Racing: Fanning and Dalgleish escape bans over alcohol

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The Independent Online

An inquiry is to be conducted into the penalties for drink riding following the escape from punishment yesterday for two jockeys who were under the influence of alcohol on the racecourse.

Keith Dalgleish and Joe Fanning both tested positive after breath and urine samples were taken on separate occasions at Redcar last year, yet both escaped with just a caution at the Jockey Club yesterday. The rules are unlikely to be so lenient in future.

The two Northern-based jockeys gave alcohol readings of between 54 and 108 milligrams per 100 millilitres, the upper figure being the legal limit for driving. Had either produced a reading of above 108mg, he would have faced a recommended suspension of up to one month.

The existing punishments were laid down by the Jockey Club after racing's rules body switched the testing for prohibited substances from UK Sport to Medscreen last July. Changes are in the offing.

"During our processing of these cases, a few issues have come up which we need to address," John Maxse, for the Jockey Club, said yesterday. "The protocol at the moment says for a first offence below that upper limit but above our own positive they only get a caution. They've got off, but that's what the protocol says.

"I can understand people's [surprised] view on that. In processing these two positives, the first two that we have had with Breathalyzers, a couple of areas have been highlighted which we will be looking to tighten up. A caution may well remain an option, but there may be a bit more discretion about whether each case deserves a caution. "

Maxse added: "It is fair to say that we might look at more stringent penalties, and possibly a greater level of discretion for the disciplinary panel."

There will also be movement on the number of samples taken and the speed with which miscreants are brought to justice. Having failed his test at Redcar on 15 September, Dalgleish's case took more than three months to be heard, while Fanning gave his positive sample at the same track on 3 November. Both riders were stood down for the rest of that day on the grounds of safety.

"I am just pleased to get it out of the way. It's been hanging over me for a while," Dalgleish said as he left the brief hearing.

His sentiments echoed those of Fanning, who was equally relieved to have the matter put to rest. "I am happy to have got just a caution," he said. "I don't want to say too much about it. All I want to do now is to put it behind me, move on and look forward to riding as many winners as I can."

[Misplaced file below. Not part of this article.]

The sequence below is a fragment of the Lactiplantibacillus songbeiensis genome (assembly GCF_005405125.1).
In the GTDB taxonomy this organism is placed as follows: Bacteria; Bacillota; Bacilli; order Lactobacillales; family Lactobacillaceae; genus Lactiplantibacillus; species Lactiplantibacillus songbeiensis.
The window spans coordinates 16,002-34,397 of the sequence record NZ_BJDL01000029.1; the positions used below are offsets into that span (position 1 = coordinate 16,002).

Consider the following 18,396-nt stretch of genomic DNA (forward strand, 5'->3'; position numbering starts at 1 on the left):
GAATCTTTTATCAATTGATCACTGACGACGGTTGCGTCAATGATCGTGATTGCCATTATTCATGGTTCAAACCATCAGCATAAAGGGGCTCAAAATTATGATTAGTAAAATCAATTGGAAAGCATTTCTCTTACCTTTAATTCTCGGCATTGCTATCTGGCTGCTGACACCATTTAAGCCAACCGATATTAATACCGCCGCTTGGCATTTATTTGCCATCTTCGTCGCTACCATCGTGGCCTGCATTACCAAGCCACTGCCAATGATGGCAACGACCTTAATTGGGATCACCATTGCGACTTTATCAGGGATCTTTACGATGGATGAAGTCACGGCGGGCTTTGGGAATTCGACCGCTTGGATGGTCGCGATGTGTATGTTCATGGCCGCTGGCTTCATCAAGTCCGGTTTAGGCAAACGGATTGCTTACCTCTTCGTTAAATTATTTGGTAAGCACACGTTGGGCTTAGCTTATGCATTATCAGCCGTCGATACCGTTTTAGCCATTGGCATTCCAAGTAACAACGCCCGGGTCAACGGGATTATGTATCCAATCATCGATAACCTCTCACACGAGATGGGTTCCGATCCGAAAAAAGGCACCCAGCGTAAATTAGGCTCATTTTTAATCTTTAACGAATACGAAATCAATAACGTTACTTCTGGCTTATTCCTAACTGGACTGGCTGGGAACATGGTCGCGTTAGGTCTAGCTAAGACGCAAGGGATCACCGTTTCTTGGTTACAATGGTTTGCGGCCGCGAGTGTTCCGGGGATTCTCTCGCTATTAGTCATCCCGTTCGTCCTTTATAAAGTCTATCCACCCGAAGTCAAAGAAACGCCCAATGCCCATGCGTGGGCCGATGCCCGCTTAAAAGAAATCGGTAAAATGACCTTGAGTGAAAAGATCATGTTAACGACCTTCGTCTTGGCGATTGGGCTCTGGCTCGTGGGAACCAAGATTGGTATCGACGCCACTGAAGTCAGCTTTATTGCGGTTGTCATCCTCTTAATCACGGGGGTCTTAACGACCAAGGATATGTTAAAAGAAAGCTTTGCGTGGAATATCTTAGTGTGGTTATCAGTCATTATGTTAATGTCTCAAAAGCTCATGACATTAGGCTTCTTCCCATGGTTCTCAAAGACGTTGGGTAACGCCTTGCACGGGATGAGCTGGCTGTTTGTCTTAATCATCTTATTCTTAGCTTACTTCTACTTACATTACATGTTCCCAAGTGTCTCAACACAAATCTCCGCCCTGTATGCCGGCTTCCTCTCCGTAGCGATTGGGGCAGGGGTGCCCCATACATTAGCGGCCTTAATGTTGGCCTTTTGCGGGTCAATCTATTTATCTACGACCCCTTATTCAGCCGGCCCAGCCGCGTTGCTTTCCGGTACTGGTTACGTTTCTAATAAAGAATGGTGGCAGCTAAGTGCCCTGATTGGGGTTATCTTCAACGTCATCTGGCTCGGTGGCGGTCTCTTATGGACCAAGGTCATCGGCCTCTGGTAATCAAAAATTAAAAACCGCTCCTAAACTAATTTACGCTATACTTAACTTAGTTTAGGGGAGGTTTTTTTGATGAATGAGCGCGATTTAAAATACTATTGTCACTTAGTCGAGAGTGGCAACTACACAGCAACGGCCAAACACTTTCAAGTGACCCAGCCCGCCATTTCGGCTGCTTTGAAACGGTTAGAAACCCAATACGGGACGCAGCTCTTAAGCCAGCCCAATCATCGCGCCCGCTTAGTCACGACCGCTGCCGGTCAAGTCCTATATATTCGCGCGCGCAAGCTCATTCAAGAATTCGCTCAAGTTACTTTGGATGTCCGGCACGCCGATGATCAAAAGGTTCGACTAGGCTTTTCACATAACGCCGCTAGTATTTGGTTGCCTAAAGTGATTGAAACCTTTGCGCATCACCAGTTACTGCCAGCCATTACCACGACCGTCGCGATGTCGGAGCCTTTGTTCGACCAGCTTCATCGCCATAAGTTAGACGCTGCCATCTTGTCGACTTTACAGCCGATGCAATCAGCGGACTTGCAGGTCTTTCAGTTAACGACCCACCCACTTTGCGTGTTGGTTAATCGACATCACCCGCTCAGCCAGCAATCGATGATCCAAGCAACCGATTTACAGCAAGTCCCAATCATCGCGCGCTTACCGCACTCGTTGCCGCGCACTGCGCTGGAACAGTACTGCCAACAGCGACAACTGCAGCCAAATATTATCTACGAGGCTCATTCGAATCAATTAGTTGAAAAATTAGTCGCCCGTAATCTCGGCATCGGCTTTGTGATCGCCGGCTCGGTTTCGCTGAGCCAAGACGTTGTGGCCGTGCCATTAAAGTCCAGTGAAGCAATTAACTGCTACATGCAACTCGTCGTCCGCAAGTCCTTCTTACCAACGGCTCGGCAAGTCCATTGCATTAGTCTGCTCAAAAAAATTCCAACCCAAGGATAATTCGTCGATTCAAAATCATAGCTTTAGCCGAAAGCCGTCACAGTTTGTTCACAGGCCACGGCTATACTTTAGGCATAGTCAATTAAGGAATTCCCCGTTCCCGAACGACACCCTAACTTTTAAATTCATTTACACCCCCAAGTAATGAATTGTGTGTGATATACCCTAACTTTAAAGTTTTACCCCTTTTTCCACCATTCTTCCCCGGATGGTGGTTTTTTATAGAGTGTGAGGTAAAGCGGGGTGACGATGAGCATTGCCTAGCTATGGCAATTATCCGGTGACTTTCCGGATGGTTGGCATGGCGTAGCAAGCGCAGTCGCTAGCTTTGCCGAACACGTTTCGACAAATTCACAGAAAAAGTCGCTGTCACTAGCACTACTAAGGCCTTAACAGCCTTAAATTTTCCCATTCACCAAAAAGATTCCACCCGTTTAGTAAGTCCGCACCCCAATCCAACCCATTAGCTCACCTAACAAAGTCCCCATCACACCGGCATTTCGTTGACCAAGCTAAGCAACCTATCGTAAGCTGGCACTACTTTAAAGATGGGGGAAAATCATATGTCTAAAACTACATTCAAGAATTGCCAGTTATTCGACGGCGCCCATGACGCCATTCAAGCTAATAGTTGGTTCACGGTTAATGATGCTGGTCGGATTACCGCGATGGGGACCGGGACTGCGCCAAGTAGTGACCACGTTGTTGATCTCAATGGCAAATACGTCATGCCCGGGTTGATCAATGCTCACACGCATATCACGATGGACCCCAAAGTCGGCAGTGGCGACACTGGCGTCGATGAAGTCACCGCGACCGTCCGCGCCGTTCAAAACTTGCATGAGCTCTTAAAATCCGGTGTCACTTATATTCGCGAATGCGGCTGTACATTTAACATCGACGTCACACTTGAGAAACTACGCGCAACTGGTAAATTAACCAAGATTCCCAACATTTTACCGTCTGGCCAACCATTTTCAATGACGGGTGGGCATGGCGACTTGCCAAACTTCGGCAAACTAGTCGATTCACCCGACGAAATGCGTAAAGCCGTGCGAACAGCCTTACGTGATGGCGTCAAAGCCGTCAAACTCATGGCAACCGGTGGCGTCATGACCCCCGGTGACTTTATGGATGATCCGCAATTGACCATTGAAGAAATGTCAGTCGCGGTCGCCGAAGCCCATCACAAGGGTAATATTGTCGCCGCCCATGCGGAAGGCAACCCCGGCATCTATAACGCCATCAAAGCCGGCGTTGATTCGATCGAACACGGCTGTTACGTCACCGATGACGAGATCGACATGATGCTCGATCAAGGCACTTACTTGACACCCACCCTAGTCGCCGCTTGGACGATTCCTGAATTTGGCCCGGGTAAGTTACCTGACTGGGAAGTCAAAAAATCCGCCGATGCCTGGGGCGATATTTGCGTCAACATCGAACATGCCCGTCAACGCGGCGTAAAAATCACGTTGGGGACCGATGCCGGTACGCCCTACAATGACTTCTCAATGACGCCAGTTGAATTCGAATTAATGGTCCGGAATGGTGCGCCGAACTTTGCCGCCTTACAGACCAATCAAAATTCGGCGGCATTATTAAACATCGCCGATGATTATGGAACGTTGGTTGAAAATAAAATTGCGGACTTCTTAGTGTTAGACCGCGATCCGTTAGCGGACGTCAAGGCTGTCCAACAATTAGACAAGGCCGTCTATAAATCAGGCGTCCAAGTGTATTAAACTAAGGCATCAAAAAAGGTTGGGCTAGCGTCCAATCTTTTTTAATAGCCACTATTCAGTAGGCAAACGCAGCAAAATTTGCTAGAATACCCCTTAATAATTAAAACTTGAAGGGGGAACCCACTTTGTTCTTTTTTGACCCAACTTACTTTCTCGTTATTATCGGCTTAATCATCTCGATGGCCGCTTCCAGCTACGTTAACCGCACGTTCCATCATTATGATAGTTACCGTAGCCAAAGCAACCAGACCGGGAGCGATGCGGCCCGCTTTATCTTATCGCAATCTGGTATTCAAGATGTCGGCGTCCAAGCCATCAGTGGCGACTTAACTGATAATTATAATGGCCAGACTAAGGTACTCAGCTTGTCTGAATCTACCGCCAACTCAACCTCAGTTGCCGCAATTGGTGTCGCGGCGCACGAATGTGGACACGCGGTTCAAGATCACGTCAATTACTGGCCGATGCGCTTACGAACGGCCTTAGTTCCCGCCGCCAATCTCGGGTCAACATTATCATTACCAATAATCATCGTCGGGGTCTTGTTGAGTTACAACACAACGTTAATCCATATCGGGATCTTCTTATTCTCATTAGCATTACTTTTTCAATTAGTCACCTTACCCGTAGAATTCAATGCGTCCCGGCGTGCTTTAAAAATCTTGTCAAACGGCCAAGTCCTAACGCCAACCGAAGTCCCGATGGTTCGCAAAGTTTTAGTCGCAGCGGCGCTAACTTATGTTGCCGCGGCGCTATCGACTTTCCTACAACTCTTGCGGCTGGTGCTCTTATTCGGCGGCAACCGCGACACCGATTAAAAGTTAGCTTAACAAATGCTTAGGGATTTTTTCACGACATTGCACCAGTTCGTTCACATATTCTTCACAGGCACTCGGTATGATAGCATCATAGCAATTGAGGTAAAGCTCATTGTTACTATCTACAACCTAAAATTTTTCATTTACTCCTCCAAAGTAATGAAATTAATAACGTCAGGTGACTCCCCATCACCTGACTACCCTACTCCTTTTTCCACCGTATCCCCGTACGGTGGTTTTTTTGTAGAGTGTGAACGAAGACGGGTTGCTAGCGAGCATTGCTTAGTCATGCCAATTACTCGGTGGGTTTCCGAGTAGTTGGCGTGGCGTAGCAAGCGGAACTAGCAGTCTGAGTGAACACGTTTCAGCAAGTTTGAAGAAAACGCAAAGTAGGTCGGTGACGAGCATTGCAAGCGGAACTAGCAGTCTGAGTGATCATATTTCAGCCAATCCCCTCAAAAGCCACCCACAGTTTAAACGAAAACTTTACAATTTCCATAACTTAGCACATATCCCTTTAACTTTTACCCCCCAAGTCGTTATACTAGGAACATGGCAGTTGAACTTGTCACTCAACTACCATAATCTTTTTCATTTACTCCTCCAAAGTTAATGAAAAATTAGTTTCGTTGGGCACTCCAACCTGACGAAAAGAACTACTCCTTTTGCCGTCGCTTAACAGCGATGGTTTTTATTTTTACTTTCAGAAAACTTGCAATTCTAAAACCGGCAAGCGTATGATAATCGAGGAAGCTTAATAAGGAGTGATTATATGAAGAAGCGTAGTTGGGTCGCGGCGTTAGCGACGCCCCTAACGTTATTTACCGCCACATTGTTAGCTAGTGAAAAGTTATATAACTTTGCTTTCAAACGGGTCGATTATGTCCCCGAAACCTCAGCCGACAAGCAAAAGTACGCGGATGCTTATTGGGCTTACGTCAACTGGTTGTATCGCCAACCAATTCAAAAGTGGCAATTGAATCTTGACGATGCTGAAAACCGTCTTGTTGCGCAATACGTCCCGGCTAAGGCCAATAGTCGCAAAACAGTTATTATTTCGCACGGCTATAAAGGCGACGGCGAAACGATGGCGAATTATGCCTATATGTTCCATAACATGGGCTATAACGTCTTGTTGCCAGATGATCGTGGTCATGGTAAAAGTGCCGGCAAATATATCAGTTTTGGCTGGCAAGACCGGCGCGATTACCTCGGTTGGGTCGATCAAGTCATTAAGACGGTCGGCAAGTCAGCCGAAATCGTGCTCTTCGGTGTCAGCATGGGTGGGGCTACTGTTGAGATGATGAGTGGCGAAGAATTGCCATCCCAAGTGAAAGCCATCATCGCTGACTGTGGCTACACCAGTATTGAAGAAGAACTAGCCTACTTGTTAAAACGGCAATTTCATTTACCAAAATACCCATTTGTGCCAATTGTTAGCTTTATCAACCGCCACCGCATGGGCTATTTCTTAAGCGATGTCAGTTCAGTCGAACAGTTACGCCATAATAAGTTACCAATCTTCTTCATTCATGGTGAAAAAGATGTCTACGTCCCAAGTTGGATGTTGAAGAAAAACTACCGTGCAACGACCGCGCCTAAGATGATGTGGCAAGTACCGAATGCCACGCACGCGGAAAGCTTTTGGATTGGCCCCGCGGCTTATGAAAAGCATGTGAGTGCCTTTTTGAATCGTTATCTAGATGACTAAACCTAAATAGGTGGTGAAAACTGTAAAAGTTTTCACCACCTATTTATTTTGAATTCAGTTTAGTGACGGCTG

Fanning's solicitor, Andrew Chalk, added: "Joe readily admitted to a breach of the rules and co-operated with the Jockey Club throughout. It must not be forgotten that a breach can occur at a very low level. Joe has learned from the experience and that, coupled with his low reading, indicated that a caution was clearly the appropriate penalty. The same was true in the case of Keith Dalgleish."

A total of 383 tests were taken in the last six months of 2003 and the ambition is to step that number up to 1,000 during 2004. In addition, the investigative process will be abbreviated from the splitting and separate analysis of samples - the course currently in place for drug tests. It is hoped cases can now be brought before a panel within two or three weeks.

The enduring brilliance of Pat Eddery was also advertised at Portman Square yesterday, when the Irishman registered yet another Group One victory - two months after his retirement.

Over 30 years after his first success at the highest level, Eddery added to his tally when Balmont was promoted to first place in the Middle Park Stakes on the disqualification of Three Valleys. The latter lost the race at a Jockey Club disciplinary panel hearing after failing a drugs test.

Three Valleys, trained by Roger Charlton, is one of the leading contenders for Classic honours this year after a two-year-old campaign in which he won two Group races: the Middle Park and the Group Three Coventry Stakes at Royal Ascot.

However, after the colt had won the Newmarket feature, he tested positive for clenbuterol, a drug used under the trade name Ventipulmin to clear up a lung infection and aid normal breathing. Charlton maintained that he followed all the correct procedures in its administration, but the Beckhampton trainer was found in breach of Rule 53 and fined £600.

In mitigation, Charlton said Three Valleys had been withdrawn from treatment nine days before the 3 October race, which was more than the six-and-a-half-day detection period laid down by international veterinary guidelines.


Nap: Cooldine King

(Ludlow 3.30)

NB: Harris Bay

(Ludlow 4.00)

Hussar ready for return

Irish Hussar, a 40-1 outsider for the Cheltenham Gold Cup, is nearing a comeback after a spell on the easy list following his disappointing run when a 5-1 joint-favourite in the Hennessy Gold Cup.

"We've had to do his shins for what must be the hundredth time," his trainer, Nicky Henderson, said yesterday. "But I'm pleased to say he's ready to start fast work again and there's still plenty of the season left."

* Tickets for the Grandstand on Gold Cup day at Royal Ascot have sold out in record time, just three and a half days after going on sale. The quick sell-out beats last year's time of seven days.